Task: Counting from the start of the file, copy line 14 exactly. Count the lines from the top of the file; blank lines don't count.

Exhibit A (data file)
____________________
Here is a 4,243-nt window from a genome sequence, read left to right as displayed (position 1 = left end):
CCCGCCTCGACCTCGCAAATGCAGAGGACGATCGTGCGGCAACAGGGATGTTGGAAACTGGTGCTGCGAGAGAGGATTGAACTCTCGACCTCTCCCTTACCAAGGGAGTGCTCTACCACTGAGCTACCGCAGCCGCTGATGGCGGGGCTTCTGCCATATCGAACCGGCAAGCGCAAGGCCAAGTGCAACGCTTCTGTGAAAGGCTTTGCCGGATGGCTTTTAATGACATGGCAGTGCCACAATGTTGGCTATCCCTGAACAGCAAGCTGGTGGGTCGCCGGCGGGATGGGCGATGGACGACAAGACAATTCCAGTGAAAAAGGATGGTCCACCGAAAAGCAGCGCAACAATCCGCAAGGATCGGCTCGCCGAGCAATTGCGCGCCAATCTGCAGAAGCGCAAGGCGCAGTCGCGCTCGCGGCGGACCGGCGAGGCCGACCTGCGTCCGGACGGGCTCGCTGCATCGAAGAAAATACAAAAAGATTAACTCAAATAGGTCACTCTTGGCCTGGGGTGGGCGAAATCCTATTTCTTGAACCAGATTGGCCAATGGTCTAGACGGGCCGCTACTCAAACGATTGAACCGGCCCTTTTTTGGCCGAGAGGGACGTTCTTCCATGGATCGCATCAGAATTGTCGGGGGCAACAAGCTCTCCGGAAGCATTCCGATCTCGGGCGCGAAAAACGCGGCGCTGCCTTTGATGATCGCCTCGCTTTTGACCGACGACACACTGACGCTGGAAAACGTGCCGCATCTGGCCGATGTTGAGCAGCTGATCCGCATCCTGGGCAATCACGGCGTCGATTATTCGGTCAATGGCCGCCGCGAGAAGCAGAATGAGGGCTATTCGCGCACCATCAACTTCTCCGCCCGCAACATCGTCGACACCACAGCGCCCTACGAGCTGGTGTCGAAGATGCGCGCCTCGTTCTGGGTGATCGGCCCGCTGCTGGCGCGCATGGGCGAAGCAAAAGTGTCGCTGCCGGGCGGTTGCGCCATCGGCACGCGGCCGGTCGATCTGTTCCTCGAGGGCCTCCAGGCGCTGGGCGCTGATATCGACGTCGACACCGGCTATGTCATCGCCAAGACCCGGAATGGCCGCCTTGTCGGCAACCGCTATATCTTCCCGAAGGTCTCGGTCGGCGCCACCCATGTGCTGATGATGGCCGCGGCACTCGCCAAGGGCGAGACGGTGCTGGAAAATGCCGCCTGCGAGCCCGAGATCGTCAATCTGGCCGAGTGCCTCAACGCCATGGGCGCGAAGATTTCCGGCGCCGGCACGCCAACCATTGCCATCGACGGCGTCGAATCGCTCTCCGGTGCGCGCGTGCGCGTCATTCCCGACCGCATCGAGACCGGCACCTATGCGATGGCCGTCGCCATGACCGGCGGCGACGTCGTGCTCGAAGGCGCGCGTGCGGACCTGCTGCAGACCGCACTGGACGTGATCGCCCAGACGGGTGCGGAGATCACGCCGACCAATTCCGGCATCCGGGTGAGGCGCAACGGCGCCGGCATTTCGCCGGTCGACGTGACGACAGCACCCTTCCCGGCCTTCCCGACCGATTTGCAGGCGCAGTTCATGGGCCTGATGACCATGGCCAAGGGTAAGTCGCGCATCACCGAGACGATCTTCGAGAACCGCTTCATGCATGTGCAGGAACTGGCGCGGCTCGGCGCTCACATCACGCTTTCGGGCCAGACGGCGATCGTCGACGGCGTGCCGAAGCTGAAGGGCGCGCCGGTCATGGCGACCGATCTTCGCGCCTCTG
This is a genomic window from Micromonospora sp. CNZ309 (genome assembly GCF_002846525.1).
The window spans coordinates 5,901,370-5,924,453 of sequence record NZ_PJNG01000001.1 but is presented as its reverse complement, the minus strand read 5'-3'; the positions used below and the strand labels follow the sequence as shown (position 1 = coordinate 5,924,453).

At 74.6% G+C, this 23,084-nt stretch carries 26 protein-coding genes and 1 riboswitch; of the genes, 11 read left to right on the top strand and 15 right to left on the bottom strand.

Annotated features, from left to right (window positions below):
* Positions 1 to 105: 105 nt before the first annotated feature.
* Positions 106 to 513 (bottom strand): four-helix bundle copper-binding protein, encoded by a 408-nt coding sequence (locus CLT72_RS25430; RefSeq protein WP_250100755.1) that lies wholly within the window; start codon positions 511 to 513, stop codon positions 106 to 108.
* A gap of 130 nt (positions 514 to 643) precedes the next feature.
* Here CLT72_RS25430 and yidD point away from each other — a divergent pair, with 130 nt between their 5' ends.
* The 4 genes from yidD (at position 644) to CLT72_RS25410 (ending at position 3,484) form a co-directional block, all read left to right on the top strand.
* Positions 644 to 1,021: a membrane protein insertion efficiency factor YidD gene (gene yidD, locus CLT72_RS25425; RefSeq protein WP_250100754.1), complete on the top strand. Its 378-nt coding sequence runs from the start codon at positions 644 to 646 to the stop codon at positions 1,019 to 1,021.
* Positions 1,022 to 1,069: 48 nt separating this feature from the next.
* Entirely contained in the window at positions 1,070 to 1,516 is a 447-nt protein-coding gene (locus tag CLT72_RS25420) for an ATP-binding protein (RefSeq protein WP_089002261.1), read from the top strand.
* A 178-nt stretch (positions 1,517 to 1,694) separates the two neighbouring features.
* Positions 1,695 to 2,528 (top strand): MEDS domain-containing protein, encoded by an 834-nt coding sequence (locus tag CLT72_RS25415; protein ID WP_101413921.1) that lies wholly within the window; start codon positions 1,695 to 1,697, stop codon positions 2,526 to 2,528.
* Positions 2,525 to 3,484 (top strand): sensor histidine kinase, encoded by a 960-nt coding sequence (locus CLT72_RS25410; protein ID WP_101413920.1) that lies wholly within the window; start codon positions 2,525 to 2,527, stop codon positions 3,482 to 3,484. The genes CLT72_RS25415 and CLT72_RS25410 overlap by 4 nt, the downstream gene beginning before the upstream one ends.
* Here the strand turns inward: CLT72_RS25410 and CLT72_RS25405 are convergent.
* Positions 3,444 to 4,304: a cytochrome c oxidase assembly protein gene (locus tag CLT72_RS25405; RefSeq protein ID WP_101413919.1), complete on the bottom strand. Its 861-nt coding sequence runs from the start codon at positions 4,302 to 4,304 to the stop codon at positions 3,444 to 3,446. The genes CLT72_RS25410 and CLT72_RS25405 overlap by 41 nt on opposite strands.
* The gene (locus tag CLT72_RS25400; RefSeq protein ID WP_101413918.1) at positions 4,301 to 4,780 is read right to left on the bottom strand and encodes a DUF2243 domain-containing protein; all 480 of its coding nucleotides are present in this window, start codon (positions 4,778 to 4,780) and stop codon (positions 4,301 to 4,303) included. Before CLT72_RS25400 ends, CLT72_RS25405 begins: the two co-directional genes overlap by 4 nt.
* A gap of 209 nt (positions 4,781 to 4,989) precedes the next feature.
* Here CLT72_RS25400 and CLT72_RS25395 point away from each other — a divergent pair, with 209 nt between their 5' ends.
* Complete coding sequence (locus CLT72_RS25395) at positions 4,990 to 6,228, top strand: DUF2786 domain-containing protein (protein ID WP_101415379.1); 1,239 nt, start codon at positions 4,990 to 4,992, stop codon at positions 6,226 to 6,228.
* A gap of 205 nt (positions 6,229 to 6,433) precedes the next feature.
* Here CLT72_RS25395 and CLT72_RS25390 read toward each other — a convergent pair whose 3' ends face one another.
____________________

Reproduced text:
* Entirely contained in the window at positions 1,070 to 1,516 is a 447-nt protein-coding gene (locus tag CLT72_RS25420) for an ATP-binding protein (RefSeq protein WP_089002261.1), read from the top strand.